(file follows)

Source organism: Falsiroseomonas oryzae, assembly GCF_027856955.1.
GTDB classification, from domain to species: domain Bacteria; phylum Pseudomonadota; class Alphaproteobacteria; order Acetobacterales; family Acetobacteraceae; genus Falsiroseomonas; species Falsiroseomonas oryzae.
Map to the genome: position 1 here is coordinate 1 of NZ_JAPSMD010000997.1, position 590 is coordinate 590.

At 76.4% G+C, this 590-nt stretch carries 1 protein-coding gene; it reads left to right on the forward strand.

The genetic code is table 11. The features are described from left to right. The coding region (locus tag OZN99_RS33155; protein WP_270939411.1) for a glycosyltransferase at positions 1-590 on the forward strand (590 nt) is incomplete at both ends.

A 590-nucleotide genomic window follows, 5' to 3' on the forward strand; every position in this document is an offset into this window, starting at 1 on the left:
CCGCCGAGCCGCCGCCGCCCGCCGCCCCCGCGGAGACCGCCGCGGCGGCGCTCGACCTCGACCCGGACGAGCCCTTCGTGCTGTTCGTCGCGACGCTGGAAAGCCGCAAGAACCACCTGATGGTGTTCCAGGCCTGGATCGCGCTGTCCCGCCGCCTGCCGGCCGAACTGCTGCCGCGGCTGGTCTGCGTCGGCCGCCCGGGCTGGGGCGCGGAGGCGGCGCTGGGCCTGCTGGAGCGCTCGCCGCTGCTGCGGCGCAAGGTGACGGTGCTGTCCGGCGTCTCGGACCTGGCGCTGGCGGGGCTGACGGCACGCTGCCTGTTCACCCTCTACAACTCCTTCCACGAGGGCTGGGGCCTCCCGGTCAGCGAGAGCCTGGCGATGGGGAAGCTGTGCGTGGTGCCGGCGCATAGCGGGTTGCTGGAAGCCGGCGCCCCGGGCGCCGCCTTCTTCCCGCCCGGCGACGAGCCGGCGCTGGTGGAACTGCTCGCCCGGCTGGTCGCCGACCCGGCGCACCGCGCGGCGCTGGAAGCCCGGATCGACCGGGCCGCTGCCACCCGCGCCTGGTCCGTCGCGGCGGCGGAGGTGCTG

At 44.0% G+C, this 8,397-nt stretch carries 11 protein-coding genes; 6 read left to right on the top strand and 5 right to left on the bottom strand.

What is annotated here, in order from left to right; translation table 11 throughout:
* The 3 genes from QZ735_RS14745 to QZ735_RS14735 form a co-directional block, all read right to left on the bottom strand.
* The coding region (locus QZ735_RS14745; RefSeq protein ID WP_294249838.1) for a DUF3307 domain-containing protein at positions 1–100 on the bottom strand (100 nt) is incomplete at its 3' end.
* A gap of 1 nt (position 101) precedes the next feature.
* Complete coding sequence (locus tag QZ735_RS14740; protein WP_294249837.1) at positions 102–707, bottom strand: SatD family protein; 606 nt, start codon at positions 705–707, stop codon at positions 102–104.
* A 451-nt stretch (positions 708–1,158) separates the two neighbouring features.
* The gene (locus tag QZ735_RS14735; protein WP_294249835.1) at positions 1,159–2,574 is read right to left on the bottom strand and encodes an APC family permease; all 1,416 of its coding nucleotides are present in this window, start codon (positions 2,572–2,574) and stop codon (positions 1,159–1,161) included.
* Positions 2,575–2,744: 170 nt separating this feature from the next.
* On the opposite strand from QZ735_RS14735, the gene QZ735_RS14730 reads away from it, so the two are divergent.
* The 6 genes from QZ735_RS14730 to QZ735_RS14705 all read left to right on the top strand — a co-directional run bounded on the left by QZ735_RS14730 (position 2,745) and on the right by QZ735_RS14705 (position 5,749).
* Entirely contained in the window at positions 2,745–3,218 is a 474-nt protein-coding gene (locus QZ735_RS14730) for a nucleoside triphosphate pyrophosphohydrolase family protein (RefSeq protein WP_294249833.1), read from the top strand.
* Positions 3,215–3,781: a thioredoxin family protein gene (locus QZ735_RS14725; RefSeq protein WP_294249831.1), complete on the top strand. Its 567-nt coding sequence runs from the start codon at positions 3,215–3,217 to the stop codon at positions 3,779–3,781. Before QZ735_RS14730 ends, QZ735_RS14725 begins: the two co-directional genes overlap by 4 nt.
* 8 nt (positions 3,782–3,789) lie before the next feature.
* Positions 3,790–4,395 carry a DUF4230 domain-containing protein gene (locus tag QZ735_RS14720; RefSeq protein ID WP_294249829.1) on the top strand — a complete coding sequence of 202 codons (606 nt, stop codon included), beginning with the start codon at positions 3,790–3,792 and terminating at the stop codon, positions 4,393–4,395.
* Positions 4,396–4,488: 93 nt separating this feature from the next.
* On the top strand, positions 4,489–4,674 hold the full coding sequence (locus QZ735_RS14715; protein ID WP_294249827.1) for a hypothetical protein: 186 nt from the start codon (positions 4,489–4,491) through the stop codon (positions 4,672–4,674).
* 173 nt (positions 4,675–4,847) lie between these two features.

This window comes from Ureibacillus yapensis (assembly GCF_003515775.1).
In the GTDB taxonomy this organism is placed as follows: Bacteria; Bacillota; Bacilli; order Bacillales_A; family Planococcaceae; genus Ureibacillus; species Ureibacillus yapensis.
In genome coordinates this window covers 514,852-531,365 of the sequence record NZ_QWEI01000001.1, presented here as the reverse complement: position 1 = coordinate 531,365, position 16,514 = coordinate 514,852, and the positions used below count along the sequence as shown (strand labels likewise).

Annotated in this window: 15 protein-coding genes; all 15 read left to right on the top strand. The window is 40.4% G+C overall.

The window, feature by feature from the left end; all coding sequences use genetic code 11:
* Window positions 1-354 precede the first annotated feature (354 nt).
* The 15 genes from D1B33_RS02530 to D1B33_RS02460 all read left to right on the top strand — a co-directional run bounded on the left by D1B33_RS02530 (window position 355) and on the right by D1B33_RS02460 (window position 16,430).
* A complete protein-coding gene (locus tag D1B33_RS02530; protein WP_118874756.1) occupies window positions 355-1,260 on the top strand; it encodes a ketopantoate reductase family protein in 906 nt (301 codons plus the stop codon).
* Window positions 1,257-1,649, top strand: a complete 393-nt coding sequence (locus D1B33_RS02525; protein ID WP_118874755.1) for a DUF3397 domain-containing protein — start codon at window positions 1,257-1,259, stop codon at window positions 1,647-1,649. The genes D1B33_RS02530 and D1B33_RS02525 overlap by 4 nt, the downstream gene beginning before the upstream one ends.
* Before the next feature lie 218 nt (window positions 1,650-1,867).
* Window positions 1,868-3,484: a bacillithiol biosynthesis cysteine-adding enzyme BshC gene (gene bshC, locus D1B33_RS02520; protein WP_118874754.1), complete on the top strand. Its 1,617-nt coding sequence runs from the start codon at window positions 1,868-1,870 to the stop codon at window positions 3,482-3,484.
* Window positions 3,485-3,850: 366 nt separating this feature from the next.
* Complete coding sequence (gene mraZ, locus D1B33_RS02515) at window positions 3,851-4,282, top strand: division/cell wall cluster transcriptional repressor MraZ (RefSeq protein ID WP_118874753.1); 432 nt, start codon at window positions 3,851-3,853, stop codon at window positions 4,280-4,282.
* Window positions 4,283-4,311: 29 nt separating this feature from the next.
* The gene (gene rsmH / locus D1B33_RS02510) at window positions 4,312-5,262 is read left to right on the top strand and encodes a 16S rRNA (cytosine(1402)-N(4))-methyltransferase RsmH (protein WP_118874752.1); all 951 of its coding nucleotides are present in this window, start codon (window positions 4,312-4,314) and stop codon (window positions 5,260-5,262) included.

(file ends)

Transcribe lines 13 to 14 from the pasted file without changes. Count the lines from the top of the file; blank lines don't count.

* Complete coding sequence (locus tag QZ735_RS14740; protein WP_294249837.1) at positions 102–707, bottom strand: SatD family protein; 606 nt, start codon at positions 705–707, stop codon at positions 102–104.
* A 451-nt stretch (positions 708–1,158) separates the two neighbouring features.